Secondary school dropout and work outcomes in ten developing countries

Chiara Mussida, Dario Sciulli, Marcello SIgnorelli

Research output: Contribution to journalArticlepeer-review


This paper analyzes the impact of secondary school dropout on the work outcomes of young people in ten developing countries. Understanding such a phenomenon is important because it may affect work prospects,exacerbate income inequality and determine macroeconomic lasting effects given that the formation of askilled workforce is a key element of economic development and growth.When accounting for endogeneity, we find that secondary school dropout decreases the probability ofbeing employed in non-elementary occupations, suggesting that unskilled workers fail to meet the increasingdemand for a skilled workforce. Secondary school dropout, indeed, hinders the accumulation of adequatelevels of human capital and anticipates entry into the unskilled labor market.Thus, policy-makers should aim at the extension and efficacy of compulsory education to the secondarylevel to avoid future under-education problems to promote a skilled workforce and encourage economicdevelopment and growth in the long run.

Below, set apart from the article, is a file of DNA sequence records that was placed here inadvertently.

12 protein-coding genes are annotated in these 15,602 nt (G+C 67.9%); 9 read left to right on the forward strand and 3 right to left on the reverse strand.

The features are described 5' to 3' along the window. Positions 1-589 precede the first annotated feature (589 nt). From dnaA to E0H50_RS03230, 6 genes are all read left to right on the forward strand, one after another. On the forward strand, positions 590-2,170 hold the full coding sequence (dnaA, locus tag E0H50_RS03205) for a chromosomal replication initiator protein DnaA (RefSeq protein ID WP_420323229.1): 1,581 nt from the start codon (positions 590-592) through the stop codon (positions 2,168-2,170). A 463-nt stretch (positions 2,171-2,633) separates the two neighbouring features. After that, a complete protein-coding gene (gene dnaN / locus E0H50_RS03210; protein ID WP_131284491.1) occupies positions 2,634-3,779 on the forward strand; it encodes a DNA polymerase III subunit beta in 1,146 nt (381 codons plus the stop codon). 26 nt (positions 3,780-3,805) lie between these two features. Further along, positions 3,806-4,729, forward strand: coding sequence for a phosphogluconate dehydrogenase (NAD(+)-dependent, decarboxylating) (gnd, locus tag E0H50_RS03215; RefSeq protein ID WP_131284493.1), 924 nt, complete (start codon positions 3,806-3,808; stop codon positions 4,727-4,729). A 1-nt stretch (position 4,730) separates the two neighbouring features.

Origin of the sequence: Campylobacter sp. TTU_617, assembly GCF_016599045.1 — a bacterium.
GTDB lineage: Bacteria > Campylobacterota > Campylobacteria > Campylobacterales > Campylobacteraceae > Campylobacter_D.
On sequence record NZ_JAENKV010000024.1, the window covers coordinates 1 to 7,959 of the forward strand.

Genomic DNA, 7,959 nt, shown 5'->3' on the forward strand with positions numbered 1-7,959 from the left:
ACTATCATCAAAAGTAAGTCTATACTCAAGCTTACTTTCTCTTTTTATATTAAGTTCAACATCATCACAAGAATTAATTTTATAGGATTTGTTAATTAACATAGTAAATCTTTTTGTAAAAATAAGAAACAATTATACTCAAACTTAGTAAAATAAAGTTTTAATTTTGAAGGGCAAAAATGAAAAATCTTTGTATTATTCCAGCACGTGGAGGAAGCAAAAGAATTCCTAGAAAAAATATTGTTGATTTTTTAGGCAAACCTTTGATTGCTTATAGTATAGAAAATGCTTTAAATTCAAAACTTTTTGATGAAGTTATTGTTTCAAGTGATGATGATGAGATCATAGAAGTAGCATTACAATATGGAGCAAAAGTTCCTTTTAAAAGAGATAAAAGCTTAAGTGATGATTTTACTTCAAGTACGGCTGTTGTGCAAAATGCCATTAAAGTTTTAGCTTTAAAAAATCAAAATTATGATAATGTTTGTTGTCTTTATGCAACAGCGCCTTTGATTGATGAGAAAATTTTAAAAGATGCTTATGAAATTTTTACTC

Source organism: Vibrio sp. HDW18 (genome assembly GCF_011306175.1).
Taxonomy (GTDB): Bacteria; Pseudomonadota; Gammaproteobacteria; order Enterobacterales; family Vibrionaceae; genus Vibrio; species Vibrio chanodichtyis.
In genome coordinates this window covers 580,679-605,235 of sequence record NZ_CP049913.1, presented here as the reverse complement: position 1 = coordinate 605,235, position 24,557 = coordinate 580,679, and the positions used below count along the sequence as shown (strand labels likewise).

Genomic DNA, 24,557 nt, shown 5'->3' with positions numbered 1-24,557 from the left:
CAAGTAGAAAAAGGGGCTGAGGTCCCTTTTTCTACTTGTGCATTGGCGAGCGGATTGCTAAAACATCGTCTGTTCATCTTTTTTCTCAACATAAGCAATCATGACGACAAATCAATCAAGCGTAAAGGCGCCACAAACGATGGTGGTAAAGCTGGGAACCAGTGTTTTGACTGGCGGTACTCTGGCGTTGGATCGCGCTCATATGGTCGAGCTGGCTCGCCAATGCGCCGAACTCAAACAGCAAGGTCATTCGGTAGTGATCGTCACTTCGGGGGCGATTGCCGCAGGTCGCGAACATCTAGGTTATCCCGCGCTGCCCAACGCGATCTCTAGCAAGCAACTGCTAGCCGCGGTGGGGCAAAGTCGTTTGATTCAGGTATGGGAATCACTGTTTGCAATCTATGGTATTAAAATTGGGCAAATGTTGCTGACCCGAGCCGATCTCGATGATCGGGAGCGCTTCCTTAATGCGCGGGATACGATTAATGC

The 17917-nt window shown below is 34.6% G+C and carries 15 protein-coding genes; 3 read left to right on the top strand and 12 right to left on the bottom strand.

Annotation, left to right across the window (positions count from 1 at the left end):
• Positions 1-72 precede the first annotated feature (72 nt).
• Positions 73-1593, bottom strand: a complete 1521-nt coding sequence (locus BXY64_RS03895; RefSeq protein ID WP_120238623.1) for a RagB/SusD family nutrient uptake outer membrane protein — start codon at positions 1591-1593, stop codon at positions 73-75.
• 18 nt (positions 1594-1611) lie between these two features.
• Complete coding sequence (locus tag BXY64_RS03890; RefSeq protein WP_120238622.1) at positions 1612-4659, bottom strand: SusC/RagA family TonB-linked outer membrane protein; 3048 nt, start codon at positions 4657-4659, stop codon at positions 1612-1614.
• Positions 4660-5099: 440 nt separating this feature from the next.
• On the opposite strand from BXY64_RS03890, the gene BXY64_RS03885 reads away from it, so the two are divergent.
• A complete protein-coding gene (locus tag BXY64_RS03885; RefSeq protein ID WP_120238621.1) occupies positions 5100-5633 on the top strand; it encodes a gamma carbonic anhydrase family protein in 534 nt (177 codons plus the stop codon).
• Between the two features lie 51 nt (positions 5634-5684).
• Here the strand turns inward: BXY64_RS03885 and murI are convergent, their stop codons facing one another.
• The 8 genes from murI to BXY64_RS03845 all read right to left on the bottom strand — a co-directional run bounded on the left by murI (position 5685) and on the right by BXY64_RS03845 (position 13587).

Original languageEnglish
Pages (from-to)547-567
Number of pages21
JournalJournal of Policy Modeling
Publication statusPublished - 2019


  • Developing countries
  • Endogeneity
  • Gender
  • School dropout
  • Work outcomes


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